The criteria, according to a printout from Mora, consists of general administrative effectiveness including management of human, fiscal and physical resources, working relations with the system and the campus, educational leadership and effectiveness, community relations, major achievements of the campus and the president and personal characteristics.

Members of the Sac State community can submit their comments to the chancellor’s office via email at presidentreview@calstate.edu or directly to the chancellor’s office located at 401 Golden Shore, Suite 641 Long Beach, California.

Graphic by Cory Jaynes – The State Hornet

Comments must be submitted by Friday, Oct. 5, and be signed. However, the comments will be kept confidential.

Mora said it was important to get comments from people who saw President Nelsen through a “different lens” in order to construct a more thorough review.

“I think it means everything to have as many comments on this review as possible and that’s just because it provides a much comprehensive sort of assessment,” Mora said. “If the students need help with the process, because maybe something on the criteria doesn’t make sense, ask ASI. If we don’t know the answer we’ll ask the chancellor’s office, but you can come to us for help.”

Along with comments from members of the community, the board of trustees is also soliciting comments from officers and chairs of Sac State’s Faculty Senate, Alumni Association and Associated Students, Inc.

Michael Uhlenkamp, CSU Interim Senior Director, Public Affairs, said that the board of trustees will also consult with community partners including the University Foundation board and the Sacramento City Unified School District.

Faculty Senate Chair Antonia Peigahi said that her comments on Nelsen would be more positive than negative.

“I think certainly the relationship between the president and the faculty senate has been a positive relationship over the past three years,” Peigahi said. “I think there’s obviously things we all need to be attentive of.”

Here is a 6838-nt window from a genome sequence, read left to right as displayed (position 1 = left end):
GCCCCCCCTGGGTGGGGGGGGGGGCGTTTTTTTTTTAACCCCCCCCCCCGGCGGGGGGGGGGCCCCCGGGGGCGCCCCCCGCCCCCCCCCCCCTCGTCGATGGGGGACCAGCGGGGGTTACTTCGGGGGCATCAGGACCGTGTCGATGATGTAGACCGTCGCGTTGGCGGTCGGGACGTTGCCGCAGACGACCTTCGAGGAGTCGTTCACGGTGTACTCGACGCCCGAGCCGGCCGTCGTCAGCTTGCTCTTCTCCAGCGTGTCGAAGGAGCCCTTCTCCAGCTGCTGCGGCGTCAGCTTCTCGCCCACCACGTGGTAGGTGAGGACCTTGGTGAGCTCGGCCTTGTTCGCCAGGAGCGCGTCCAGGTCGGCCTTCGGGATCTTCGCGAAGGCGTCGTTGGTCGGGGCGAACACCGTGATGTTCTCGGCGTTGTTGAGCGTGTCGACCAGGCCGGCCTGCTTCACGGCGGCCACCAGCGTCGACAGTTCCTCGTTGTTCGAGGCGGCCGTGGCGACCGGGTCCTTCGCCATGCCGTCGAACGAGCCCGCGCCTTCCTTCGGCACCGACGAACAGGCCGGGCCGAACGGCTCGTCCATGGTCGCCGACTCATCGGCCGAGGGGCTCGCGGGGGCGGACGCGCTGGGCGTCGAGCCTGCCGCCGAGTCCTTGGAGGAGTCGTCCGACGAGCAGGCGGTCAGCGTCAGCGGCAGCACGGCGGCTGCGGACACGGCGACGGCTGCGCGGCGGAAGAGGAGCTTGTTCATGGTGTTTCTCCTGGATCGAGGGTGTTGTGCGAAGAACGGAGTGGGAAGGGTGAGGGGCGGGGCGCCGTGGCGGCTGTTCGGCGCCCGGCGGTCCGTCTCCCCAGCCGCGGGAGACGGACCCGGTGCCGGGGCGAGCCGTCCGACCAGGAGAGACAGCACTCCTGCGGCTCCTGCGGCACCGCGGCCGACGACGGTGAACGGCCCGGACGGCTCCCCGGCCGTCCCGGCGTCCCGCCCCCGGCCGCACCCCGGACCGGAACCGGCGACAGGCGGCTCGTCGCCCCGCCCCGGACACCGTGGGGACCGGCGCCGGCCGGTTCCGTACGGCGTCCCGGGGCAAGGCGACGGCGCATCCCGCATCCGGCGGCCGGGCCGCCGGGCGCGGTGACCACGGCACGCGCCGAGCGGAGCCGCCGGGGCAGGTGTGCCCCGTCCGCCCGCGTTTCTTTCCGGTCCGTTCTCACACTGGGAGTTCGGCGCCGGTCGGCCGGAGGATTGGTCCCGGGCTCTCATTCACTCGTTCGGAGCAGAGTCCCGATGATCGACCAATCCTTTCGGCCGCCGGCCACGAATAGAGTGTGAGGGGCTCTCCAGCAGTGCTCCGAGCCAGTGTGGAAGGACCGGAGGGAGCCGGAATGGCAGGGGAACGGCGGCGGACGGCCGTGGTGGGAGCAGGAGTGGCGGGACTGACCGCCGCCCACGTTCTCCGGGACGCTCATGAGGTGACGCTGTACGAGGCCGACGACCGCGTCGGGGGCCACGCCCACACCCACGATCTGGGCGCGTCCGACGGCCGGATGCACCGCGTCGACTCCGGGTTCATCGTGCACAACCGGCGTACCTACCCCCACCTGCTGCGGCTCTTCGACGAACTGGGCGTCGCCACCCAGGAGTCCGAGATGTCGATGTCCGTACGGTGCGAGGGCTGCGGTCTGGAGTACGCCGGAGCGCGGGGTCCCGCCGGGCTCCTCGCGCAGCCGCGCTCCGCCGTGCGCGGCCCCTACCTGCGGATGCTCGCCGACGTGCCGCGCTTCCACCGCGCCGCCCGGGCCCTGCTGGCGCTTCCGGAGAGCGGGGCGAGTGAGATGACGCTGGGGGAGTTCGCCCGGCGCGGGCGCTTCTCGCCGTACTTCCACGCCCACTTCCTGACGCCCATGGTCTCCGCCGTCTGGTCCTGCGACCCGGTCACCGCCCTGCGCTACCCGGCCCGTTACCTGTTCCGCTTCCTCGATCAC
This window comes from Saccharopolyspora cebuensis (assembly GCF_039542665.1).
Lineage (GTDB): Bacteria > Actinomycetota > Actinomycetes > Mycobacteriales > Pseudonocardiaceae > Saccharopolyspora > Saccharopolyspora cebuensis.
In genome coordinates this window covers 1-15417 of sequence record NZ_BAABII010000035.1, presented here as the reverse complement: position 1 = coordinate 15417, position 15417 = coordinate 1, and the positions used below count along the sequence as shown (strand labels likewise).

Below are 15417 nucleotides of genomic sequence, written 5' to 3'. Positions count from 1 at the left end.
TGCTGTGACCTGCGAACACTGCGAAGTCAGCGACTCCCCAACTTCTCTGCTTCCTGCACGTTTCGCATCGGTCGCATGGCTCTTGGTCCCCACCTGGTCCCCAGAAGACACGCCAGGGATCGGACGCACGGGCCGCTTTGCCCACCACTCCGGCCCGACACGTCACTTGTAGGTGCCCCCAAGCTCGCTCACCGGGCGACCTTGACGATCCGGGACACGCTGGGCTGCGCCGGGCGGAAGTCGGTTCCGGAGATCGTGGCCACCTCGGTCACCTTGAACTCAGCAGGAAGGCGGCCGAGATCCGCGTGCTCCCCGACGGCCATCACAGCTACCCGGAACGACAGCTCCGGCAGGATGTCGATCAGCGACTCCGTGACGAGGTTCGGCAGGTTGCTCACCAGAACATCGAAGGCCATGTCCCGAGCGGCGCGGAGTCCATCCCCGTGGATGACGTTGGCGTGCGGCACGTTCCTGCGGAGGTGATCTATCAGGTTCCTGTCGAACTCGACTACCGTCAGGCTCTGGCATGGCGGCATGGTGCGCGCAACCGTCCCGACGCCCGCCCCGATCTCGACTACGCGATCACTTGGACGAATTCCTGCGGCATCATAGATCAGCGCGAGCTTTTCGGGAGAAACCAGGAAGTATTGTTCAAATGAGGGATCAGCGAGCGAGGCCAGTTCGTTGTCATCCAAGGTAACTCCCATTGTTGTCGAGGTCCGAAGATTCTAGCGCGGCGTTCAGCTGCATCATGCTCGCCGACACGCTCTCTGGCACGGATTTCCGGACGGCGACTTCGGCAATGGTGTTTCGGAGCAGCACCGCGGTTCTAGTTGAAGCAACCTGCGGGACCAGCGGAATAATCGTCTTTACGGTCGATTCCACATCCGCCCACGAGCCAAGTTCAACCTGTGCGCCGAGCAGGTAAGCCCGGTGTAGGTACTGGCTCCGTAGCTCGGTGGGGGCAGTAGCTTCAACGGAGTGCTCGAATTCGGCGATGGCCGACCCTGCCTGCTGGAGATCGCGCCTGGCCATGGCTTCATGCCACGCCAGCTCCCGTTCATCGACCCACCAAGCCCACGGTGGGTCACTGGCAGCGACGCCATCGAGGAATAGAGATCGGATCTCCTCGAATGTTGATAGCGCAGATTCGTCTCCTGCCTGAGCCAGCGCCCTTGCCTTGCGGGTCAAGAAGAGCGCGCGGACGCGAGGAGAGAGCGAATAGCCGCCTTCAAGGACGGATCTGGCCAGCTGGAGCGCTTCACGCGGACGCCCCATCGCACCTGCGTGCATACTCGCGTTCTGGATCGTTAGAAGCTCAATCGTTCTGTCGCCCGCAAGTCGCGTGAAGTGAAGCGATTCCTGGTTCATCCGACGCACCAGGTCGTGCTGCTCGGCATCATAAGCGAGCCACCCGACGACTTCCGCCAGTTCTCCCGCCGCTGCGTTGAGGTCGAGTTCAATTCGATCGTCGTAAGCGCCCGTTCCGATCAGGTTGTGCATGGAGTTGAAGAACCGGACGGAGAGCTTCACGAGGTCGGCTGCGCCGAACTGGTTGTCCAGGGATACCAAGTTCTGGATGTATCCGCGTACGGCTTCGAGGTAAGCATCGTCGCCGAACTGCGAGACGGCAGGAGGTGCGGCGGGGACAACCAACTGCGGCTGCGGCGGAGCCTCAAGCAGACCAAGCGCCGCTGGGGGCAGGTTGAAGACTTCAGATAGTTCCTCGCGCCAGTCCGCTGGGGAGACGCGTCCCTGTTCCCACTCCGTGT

Peigahi shared one example in an introduction she gave in President Nelsen’s Fall Address. Peigahi spoke on the value of shared governance and how Nelsen was passionate for it in his interview for president.

“One candidate stood out to me, they were passionate, articulating the desire to see our students achieve what they can through a high-quality public education,” Peigahi said in her introduction. “They expressed a love of the transformative power of higher education.

“I have watched that gruff, some might say grumpy, passionate leader who lives what he believes and that is that we are part of a collective effort and all responsible for the role of transforming student lives,” Peigahi said.

Rhonda Staley-Brooks, president of the Sac State Alumni Association, said that Nelsen’s regular attendance at Alumni Association meetings had created a positive relationship between the two.

“President Nelsen came to the university and immediately became a member of the Alumni Association board,” Staley-Brooks said. “He hardly misses any meeting, so his attendance and presence is very important to what we’re doing as an alumni association.”

“He’s there to give his reports but also give input on what our goals and objectives are,” Staley-Brooks said. “From my vantage point, it’s unprecedented to have the president sitting at the table.”